In 2019, the Trump administration pressured Honduras, Guatemala and El Salvador to strike bilateral deals to launder the deportation of those seeking protection from US authorities.
Under the false premise that they would be eligible for international protection, the agreements laid the groundwork for the transfer of migrants to one of these countries, pending the resolution of their cases.
The agreement was a resounding failure and Guatemala is the only country where it has been implemented. In the few months of its implementation, the United States returned nearly 900 asylum seekers to the country. However, given the risks migrants faced while waiting, more than 95% were forced to return to the country of origin from which they had fled for their lives.
The Asylum Cooperation Agreements (ACAs), widely criticized for opposition in all three countries, were known as “safe third country agreements”. However, it was an understatement to support the restrictive and exclusive policies of Donald Trump’s administration regarding migrants.
The infeasibility of these agreements was evident from the moment they were signed. Because of Washington’s demands, which were neither diplomatic nor appeasing, Central American governments had to reluctantly accept the agreements.
However, it was precisely from these countries that migrants fled. It is in these countries that the greatest violations of human rights occur and where the respective socio-economic and political contexts determine massive emigration. Especially from Honduras, the birthplace of the infamous caravans that began to leave the country in October 2018.
In this sense, these agreements have become a further step towards the dismantling of the international protection of refugees, exposing them to human rights violations and, consequently, to serious risks to their life and integrity.
Biden’s migration policy
Earlier in February, the Biden administration resolved, among its first measures related to the migration phenomenon, to rescind these unnecessary and abusive agreements. A good decision, according to sources such as the CEJIL (Center for Justice and International Law), which has always opposed these agreements because they consider them a serious threat to the human rights of refugees.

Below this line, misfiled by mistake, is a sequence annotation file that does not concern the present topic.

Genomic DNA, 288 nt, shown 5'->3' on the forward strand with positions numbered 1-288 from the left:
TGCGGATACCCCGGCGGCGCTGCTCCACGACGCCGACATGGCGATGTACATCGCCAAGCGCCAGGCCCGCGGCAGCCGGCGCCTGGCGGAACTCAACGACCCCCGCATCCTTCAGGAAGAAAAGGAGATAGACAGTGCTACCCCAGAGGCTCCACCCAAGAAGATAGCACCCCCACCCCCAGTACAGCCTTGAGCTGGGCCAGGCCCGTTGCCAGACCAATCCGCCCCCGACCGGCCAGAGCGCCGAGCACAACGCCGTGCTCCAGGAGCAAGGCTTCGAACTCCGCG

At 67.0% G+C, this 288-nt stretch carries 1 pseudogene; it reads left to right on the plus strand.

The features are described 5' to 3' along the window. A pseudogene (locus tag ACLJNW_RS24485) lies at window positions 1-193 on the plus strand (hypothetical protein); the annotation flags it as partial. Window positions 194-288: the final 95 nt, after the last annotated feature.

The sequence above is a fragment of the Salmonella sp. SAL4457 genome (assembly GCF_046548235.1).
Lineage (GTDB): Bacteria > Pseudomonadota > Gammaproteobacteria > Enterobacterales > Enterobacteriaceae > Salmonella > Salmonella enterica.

According to Secretary of State Anthony Blinken, the US government is therefore taking “the first concrete steps to achieve greater partnership and collaboration in the region”, in accordance with the new migration policy outlined by President Joe Biden, who has since been arrived at White House pledged to dismantle Donald Trump’s immigration policy.
“In line with the President’s perspective, we have informed the governments of El Salvador, Guatemala and Honduras that the United States is taking this step as efforts begin to establish a cooperative and mutually respectful approach to migration management. in the region, ”Blinken added in an official statement.
Experts predict that this cancellation could create false expectations among the populations of the Northern Triangle, who could interpret it as an opening of the borders of the United States. Nothing could be further from the truth. The new policies may not be as restrictive as those issued by Washington over the past four years, but they will not be as permissive as many believe in these punished lands in Central America.
According to other initiatives, such as the Engel List, it appears that the perspective of the Biden administration will be global, seeking to assess the real causes of migration from these three countries, while respecting international agreements.
So far, an economic contribution of four billion dollars has already been approved for the region, to be disbursed during the four years of its administration. This would seek to create more opportunities for the population of the Northern Triangle, thus preventing massive migration to the north. However, it should be borne in mind that the regional economic crisis, with the ensuing lack of jobs, is not the only reason to emigrate. The violence generated by common and organized crime is also one of the main reasons.
Likewise, according to what Democratic Congresswoman Norma Torres, of Guatemalan descent, said, the current administration will focus particularly on tackling the corruption that prevails in the region as a cause of migration. According to this reasoning, the corruption of factual and institutional powers in the three countries generates the embezzlement of money necessary to improve the living conditions of its citizens.
It remains to be seen how far the measures taken by the current occupant of the White House will go in this area, to see if the expectations raised are justified or not. Considering Biden’s personal history, this might be a futile illusion.
Spanish translation by Maria Isabel Santos Lima
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